BM:  In the spring of ’71, Nan McAvoy, who was a wealthy woman living in a beautiful house in Georgetown, worked with a number of other people to set up Preterm. She recruited a woman named Judy Jones who has since died. It’s too bad because she would have been wonderful for you to interview. And Harry Levin. Harry, Nan and Judy were the instigators of Preterm.

Somehow, I found out that they were hiring ten first counselors. And we were all individually invited to Nan’s beautiful home where she always had fresh flowers. That made a big impression on me. And they selected ten people, one of whom was somebody that I actually told about the job, Patricia Raley. And she also was hired, and then they hired a few more people. Eventually the counseling staff was 15 to 20, who would see about five women a day.

You would not use the word abortion. You talked about a procedure, which is something we probably should have talked about more, but we didn’t. And you went through the abortion with women, which was really a hard procedure. I think about how many women I went through then and other places I worked, and lidocaine did not do it for some women. It was the procedure.

JW:  This was before Roe v Wade, but I know in DC. it was allowed legally, right?

BM:  Exactly. And New York was also on board. I didn’t live in New York at that time. In fact, I never envisioned living in New York at all.

JW:  I want to go back to something that you wrote to me about when you first read Betty Friedan’s book when you were 16. I’d like you to address that. What did you think of it then?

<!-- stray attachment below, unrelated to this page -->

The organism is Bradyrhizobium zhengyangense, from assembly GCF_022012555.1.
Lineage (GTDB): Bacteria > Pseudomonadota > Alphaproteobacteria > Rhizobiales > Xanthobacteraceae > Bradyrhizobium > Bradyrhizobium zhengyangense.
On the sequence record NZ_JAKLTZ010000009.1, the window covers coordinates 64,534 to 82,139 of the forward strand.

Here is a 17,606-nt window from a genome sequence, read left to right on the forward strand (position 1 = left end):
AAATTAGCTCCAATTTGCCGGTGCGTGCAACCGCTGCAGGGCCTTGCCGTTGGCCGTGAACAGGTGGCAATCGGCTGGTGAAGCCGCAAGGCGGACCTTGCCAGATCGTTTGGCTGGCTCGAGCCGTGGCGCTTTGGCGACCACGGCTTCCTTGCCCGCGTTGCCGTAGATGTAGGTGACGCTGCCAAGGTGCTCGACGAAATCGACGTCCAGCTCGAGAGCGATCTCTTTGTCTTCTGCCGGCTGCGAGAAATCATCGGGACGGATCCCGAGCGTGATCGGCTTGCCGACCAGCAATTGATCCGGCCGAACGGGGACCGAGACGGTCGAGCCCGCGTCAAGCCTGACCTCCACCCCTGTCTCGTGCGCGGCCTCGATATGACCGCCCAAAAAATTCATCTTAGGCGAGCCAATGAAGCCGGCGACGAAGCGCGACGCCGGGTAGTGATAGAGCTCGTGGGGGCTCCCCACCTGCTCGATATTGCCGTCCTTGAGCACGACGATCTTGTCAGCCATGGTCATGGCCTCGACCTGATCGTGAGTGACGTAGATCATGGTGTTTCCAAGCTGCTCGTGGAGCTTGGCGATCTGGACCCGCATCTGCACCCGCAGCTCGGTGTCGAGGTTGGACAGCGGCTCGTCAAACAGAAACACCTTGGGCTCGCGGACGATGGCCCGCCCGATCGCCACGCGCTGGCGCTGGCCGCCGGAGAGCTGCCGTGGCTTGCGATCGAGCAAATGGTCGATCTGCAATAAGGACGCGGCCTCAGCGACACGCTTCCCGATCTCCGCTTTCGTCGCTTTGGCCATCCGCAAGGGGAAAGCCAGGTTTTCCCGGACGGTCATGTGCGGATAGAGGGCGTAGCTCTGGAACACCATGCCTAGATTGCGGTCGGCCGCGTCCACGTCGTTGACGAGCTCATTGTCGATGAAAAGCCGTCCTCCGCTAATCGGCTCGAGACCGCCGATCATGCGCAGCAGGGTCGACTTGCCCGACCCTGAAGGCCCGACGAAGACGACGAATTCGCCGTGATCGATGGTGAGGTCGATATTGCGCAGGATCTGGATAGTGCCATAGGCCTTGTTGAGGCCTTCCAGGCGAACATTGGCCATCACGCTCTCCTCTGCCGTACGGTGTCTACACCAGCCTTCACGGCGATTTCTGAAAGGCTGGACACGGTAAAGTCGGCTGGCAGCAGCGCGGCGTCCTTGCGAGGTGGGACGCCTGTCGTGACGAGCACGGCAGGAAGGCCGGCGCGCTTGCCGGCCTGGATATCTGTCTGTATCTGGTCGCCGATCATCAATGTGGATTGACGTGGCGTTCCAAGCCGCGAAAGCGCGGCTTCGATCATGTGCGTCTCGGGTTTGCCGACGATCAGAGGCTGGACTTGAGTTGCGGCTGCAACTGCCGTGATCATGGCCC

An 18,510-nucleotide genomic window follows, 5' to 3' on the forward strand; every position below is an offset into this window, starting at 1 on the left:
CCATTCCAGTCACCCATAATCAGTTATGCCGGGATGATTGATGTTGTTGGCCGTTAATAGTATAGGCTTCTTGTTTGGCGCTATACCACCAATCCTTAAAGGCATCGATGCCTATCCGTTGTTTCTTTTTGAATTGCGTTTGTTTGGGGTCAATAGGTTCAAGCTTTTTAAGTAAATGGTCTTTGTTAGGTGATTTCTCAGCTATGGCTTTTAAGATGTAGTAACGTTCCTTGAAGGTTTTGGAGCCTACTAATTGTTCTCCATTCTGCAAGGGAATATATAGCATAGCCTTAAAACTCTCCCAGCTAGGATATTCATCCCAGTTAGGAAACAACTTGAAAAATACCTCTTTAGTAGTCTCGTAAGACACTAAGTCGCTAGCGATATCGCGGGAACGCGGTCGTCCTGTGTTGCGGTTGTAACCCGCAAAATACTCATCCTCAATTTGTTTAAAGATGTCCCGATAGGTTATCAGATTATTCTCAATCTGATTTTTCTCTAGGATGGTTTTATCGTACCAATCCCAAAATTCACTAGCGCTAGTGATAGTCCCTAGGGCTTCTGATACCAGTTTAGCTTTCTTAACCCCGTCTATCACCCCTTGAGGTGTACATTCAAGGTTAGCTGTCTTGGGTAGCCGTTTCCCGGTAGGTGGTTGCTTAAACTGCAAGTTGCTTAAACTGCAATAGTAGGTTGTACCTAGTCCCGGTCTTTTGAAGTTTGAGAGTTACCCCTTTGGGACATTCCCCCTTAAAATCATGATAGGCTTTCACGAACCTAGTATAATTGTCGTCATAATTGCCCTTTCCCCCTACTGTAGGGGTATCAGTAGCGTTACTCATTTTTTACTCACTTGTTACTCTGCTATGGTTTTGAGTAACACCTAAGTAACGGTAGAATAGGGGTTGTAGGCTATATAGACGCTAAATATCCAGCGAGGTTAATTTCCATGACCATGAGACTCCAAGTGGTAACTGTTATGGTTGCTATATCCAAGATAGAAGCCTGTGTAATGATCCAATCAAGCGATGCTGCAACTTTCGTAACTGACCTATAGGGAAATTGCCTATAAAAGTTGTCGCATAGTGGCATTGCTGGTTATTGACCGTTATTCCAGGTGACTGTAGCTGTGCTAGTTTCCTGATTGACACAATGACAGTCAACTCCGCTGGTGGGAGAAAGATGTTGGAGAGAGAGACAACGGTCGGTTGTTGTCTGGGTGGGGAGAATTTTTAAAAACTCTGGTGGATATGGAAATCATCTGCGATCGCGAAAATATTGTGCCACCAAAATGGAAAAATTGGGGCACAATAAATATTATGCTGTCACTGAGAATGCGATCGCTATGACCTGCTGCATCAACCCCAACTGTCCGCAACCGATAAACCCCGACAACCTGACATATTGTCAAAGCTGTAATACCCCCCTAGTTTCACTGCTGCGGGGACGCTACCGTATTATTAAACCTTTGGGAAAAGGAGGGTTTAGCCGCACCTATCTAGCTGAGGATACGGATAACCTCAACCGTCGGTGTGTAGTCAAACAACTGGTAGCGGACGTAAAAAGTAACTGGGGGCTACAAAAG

BM:  I had an unhappy mother. That’s a great motivator not to live the life your mother is living. My mother was a homemaker. She was a good person, but she couldn’t find her way in this world. And I read Betty Friedan at 16. And then I think, as I wrote to you, very shortly thereafter I went to Smith College to see a family friend who was at that time a junior. And I don’t know how Betty Friedan came up, but she said to me, “Around here, The Feminist Mystique – we call her the feminist mistake.”

I was shocked, because I actually hadn’t discussed the book with anybody. I certainly hadn’t discussed it with my mother. I thought Betty Friedan was saying the right things. I was at a girl’s high school. I was interested in going to a women’s college. Wouldn’t you want to use your talents and your time in the same ways your brothers and boyfriends were thinking about using their time and talents? I thought she was right on.

JW:  That was shocking. And before we leave Our Bodies, Ourselves, totally, you did say one of your aunts had some particular comments about it.

BM:  I can see myself in our Connecticut driveway. My aunt, who is married to a doctor, throws out at me, and I don’t remember what she knew about my role in Our Bodies, Ourselves, but she said, “Betsey, I think they must be a bunch of troubled women.” She, to her credit, produced two fantastic daughters, with important careers who are distinguished in their work.

JW:  After Preterm, did you stay involved in women’s activities?

BM:  Yes. I finally moved to New York to go to graduate school. I needed a way to pay for expenses. I began to work part-time at The Door, which was a breakthrough adolescent service center in lower Manhattan. And then I would go to school. And actually, the center was open until ten at night. And a staff person had to stay until 11:00. I could go to school during the day or early evening and still work. And there I was, a family planning counselor and then head of a counseling service. From that point on, I was directly working in the women’s movement. There was an activist group here and in New York, I went to a few of their meetings, but I didn’t have much time. My commitment to women’s and girls’ rights was really now focused on adolescents and teenagers.